Facebook ads urge its staff to leak secrets

  • Published
Leaky FacebookImage source, Getty Images/BBC

A campaign group advocating the break-up of Facebook has subverted the social network's advertising tools to tempt its employees into leaking information.

Freedom from Facebook says it targeted ads at the technology company's staff, promoting a "safe space" website where they can anonymously submit "whistleblower tips".

Facebook declined to comment.

But the BBC understands it is not blocking the ads nor keeping a special log of who has viewed them.

The stunt comes a week after the New York Times revealed that a public-relations company used by Facebook had circulated claims that the controversial billionaire George Soros was the hidden backer of the Freedom from Facebook campaign.

Mr Soros's Open Society Foundations subsequently accused Facebook of conducting a "smear campaign".

Facebook's chief executive, Mark Zuckerberg, and chief operating officer, Sheryl Sandberg, have since said they were unaware of the effort and have ended their contract with Definers, the PR company involved.

Image source, Getty Images
Image caption,
Mr Soros is a popular target of anti-Semitic conspiracy theories

However, a leaked internal memo from Facebook's departing communications chief, Elliot Schrage, has since acknowledged he was responsible.

"When the 'Freedom from Facebook' campaign emerged as a so-called grassroots coalition, [our communications] team asked Definers to help understand the groups behind them," the memo - made public by the Techcrunch news site - states.

"They learned that George Soros was funding several of the coalition members. They prepared documents and distributed these to the press to show that this was not simply a spontaneous grassroots movement.

"Responsibility for these decisions rests with leadership of the communications team. That's me."

Mr Schrage's duties are being taken on by the UK's former Deputy Prime Minister Nick Clegg, who has been charged with carrying out a wider review of Facebook's lobbying efforts.

On Tuesday, Mr Zuckerberg gave an interview to CNN in which he said he did not see the need to step down from being chairman and hoped that he would work together with Ms Sandberg for "decades more to come".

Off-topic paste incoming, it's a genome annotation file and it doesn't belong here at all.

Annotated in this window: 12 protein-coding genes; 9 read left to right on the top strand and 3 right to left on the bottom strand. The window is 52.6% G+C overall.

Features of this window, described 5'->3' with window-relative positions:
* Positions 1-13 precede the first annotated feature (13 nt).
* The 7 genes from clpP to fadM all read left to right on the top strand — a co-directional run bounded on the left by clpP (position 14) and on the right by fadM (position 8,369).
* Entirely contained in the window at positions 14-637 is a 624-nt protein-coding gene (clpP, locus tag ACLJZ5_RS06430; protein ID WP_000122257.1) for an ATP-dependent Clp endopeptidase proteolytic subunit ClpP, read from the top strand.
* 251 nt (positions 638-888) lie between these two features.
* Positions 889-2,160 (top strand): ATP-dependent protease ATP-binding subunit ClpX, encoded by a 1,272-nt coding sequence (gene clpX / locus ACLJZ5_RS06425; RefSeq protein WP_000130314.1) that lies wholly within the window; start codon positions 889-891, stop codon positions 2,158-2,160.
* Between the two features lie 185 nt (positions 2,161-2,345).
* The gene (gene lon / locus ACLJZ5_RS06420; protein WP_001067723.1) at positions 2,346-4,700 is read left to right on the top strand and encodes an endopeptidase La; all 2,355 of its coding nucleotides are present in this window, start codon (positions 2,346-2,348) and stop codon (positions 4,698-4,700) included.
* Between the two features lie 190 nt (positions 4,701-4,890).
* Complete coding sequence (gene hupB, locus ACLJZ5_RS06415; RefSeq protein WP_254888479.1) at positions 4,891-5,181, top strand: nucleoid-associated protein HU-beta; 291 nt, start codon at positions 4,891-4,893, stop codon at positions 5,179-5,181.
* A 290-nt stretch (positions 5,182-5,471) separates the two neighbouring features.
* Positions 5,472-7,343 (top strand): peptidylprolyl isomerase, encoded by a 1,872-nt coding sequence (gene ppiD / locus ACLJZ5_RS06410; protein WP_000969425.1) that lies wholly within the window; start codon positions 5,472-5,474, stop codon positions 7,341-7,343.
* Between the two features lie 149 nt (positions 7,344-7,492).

Micro-targeted ads

Facebook used to have a reputation for having few leaks but that has changed over recent months following the Cambridge Analytica affair and other scandals.

One leak - recently reported by the Wall Street Journal - revealed that an internal survey by Facebook's human resources team had flagged a sharp drop in the percentage of workers who said they were optimistic about its future.

Image source, Facebook
Image caption,
Facebook allows adverts to be targeted at employees of specific companies, including itself

Although Freedom from Facebook has not revealed how it has gone about micro-targeting the workers, there is an option in the company's ad tool to direct a campaign at those who list their employer as Facebook HQ.

It says that close to 89,000 people have done so.

Another alternative would be to use a list of known email addresses belonging to Facebook workers.

The move adds to pressure on the company at a time when it is having to deal with a growing number of controversies.

In recent days alone:

  • technical problems temporarily blocked some US and European users having access to their accounts and on Tuesday prevented advertisers launching or making changes to campaigns during the busy run-up to Black Friday
  • there has been a spike in the number of members requesting a download of all the data Facebook holds on them. The company has blamed this for delays to processing the submissions. News site Recode suggested this might indicate rising numbers of people are planning to quit Facebook's platforms
  • campaigners have criticised it for failing to prevent a 16-year-old girl being sold for marriage in South Sudan via its platform. Facebook did not remove the post involved until more than a fortnight after the sale began despite it being reported in the press in the interim
  • there has been a growing backlash against a new auto-comment feature that was found to be prompting users to post comments such as "this is so sad" and "heartbreaking" and prayer-hands emojis in response to reports of a mass shooting in the US. A Next Web editorial said: "The idea that we could adequately communicate empathy through canned messages is reprehensible"
  • a Russian company - whose Facebook account was deleted in April as part of a purge of those suspected to be meddling in the US elections - is suing the social network, claiming it is a legitimate news outlet

Related Internet Links

The BBC is not responsible for the content of external sites.